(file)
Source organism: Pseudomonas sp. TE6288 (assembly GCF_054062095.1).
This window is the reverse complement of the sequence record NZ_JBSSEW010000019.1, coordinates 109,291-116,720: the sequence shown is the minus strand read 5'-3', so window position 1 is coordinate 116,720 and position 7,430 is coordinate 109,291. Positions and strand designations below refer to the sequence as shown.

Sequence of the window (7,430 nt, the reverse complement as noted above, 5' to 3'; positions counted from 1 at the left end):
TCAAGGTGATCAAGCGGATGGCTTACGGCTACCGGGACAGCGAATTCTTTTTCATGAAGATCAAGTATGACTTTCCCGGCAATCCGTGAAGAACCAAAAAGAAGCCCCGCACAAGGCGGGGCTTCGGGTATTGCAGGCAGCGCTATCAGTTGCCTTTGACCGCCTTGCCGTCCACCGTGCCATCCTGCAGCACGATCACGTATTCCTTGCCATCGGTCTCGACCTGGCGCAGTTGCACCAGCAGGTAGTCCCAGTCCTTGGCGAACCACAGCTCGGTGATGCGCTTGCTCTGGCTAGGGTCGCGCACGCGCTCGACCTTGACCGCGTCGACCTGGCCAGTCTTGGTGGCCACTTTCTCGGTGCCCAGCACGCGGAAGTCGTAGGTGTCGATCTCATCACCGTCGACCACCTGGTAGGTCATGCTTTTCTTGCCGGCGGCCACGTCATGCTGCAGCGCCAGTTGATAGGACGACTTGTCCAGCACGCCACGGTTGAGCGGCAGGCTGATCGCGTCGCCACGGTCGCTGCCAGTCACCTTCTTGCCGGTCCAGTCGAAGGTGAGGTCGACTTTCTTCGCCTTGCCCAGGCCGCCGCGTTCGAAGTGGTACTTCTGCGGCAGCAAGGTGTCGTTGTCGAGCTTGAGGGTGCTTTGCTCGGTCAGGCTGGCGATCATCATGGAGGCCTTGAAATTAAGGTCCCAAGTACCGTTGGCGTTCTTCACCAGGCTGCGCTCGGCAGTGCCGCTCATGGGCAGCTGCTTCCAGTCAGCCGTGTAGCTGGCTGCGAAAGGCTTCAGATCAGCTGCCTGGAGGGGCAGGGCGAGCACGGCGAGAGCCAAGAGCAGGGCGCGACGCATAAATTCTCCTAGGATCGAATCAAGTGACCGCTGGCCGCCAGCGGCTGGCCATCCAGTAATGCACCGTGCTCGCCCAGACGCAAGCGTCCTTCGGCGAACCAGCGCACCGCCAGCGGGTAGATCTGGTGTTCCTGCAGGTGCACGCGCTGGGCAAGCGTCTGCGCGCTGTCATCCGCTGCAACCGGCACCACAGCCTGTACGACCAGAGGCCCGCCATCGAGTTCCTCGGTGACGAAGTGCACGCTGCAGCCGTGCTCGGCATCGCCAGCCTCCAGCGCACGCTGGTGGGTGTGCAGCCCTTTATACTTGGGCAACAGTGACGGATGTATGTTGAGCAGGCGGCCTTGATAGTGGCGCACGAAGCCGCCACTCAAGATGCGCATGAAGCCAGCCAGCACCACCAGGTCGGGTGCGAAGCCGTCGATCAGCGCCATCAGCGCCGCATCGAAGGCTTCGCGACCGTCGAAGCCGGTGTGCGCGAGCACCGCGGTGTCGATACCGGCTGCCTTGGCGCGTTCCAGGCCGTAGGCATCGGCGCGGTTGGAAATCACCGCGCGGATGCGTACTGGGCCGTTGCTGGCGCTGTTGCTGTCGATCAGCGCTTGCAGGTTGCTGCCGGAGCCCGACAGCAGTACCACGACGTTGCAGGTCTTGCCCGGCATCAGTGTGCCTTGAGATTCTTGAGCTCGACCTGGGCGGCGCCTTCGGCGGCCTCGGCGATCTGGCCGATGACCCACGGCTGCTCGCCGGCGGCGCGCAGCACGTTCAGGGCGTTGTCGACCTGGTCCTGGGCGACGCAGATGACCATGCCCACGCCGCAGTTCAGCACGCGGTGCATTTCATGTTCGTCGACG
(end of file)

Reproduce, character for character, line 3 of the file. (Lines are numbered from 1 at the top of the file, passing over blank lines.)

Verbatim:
Sequence of the window (7,430 nt, the reverse complement as noted above, 5' to 3'; positions counted from 1 at the left end):